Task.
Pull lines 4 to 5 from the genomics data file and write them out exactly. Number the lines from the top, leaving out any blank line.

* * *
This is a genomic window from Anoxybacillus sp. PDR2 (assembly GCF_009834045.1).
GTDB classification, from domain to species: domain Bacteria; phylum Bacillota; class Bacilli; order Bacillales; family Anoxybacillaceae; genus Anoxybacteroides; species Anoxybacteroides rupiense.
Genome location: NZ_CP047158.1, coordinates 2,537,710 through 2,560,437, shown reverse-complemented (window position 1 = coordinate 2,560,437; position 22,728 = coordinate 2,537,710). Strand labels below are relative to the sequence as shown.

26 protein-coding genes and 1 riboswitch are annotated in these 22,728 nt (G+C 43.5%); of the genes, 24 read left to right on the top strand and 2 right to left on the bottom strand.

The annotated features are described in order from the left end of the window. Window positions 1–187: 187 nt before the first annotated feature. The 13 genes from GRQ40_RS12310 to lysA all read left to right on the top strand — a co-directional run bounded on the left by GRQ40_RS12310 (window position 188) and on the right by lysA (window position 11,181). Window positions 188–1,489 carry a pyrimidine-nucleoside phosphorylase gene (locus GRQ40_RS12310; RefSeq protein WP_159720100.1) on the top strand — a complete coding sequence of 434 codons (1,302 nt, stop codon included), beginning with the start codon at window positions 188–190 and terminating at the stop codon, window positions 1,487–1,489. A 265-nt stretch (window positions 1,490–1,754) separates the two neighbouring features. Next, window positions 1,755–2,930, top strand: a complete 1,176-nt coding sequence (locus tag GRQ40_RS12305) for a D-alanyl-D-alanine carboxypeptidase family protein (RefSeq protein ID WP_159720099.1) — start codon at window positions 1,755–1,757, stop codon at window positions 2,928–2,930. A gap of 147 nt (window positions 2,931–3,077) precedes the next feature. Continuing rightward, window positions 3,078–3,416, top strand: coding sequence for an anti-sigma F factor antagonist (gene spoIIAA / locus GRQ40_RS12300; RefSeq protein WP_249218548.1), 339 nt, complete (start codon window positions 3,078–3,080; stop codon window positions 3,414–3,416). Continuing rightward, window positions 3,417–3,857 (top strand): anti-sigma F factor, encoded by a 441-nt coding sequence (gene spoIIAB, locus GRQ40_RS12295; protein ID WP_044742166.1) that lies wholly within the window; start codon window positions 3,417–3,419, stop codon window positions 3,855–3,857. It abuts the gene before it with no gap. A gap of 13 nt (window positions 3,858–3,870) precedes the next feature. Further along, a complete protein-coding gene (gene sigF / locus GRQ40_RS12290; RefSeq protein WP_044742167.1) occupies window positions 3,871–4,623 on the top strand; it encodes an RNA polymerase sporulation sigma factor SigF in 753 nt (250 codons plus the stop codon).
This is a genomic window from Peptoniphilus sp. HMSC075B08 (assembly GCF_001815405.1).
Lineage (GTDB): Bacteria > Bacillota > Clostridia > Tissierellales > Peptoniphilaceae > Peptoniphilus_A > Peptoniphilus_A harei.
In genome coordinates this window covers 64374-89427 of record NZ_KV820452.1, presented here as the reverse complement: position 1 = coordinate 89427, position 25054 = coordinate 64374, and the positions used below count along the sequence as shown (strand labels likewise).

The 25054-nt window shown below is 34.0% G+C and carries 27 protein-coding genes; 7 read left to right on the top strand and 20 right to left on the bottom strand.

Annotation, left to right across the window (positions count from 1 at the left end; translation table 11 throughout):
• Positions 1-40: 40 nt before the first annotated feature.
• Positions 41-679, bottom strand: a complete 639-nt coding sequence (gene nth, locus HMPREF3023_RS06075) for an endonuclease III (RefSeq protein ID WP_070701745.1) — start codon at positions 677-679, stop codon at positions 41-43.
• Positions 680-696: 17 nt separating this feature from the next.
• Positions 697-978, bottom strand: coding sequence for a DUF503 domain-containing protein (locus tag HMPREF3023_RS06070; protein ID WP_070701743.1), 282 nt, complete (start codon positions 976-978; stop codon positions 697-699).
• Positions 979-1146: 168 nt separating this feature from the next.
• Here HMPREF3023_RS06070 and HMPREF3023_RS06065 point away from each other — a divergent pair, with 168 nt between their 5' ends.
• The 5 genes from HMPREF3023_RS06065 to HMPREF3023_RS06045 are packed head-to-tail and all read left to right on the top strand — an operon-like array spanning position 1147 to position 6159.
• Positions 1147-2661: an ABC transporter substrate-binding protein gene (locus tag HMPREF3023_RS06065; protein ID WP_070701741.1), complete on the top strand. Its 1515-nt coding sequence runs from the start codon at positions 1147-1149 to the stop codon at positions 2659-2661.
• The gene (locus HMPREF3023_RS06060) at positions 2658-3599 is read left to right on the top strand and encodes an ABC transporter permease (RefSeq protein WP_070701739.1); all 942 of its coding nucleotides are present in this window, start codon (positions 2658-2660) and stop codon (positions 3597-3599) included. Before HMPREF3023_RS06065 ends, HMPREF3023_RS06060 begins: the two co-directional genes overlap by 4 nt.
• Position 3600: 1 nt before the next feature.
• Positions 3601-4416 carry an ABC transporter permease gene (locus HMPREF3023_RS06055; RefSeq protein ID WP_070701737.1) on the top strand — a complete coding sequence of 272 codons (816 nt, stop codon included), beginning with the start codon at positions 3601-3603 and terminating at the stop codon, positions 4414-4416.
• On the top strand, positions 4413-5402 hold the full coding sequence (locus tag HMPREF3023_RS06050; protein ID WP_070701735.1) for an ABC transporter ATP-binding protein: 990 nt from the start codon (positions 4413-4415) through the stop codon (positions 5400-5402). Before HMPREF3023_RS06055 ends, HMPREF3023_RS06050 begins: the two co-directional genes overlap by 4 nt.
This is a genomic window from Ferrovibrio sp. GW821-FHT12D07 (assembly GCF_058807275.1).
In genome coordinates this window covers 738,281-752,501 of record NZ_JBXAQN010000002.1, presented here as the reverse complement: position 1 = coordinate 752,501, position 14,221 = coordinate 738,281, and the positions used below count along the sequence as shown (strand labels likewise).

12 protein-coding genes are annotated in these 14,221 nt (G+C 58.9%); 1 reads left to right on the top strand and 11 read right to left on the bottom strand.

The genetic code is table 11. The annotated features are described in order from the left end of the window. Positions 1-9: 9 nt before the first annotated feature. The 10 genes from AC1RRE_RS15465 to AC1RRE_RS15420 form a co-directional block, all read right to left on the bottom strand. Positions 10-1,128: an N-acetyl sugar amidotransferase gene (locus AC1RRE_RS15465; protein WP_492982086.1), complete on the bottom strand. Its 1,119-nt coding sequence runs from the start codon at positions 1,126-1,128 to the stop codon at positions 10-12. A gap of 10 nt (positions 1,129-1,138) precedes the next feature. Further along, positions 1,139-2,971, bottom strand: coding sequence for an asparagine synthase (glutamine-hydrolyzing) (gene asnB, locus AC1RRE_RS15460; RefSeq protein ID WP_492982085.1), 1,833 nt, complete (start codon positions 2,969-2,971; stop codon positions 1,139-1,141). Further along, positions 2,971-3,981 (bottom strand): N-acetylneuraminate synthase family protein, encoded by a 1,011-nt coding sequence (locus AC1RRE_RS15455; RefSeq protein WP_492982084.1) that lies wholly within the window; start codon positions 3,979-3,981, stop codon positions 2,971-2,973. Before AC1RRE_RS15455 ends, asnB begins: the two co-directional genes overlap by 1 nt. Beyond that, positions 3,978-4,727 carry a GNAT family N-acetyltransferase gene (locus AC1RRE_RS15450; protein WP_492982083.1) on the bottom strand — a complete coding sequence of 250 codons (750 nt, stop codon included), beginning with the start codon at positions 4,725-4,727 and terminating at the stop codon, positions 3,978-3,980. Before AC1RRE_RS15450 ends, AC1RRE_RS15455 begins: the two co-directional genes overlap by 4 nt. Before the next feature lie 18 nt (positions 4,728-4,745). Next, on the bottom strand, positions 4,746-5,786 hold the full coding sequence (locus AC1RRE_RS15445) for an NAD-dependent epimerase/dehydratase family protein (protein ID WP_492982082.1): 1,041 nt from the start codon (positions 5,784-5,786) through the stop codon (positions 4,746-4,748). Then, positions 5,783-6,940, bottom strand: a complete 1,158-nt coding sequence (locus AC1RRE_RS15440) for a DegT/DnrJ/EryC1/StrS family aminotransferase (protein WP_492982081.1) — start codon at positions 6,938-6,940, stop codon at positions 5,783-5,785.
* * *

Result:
26 protein-coding genes and 1 riboswitch are annotated in these 22,728 nt (G+C 43.5%); of the genes, 24 read left to right on the top strand and 2 right to left on the bottom strand.

The annotated features are described in order from the left end of the window. Window positions 1–187: 187 nt before the first annotated feature. The 13 genes from GRQ40_RS12310 to lysA all read left to right on the top strand — a co-directional run bounded on the left by GRQ40_RS12310 (window position 188) and on the right by lysA (window position 11,181). Window positions 188–1,489 carry a pyrimidine-nucleoside phosphorylase gene (locus GRQ40_RS12310; RefSeq protein WP_159720100.1) on the top strand — a complete coding sequence of 434 codons (1,302 nt, stop codon included), beginning with the start codon at window positions 188–190 and terminating at the stop codon, window positions 1,487–1,489. A 265-nt stretch (window positions 1,490–1,754) separates the two neighbouring features. Next, window positions 1,755–2,930, top strand: a complete 1,176-nt coding sequence (locus tag GRQ40_RS12305) for a D-alanyl-D-alanine carboxypeptidase family protein (RefSeq protein ID WP_159720099.1) — start codon at window positions 1,755–1,757, stop codon at window positions 2,928–2,930. A gap of 147 nt (window positions 2,931–3,077) precedes the next feature. Continuing rightward, window positions 3,078–3,416, top strand: coding sequence for an anti-sigma F factor antagonist (gene spoIIAA / locus GRQ40_RS12300; RefSeq protein WP_249218548.1), 339 nt, complete (start codon window positions 3,078–3,080; stop codon window positions 3,414–3,416). Continuing rightward, window positions 3,417–3,857 (top strand): anti-sigma F factor, encoded by a 441-nt coding sequence (gene spoIIAB, locus GRQ40_RS12295; protein ID WP_044742166.1) that lies wholly within the window; start codon window positions 3,417–3,419, stop codon window positions 3,855–3,857. It abuts the gene before it with no gap. A gap of 13 nt (window positions 3,858–3,870) precedes the next feature. Further along, a complete protein-coding gene (gene sigF / locus GRQ40_RS12290; RefSeq protein WP_044742167.1) occupies window positions 3,871–4,623 on the top strand; it encodes an RNA polymerase sporulation sigma factor SigF in 753 nt (250 codons plus the stop codon).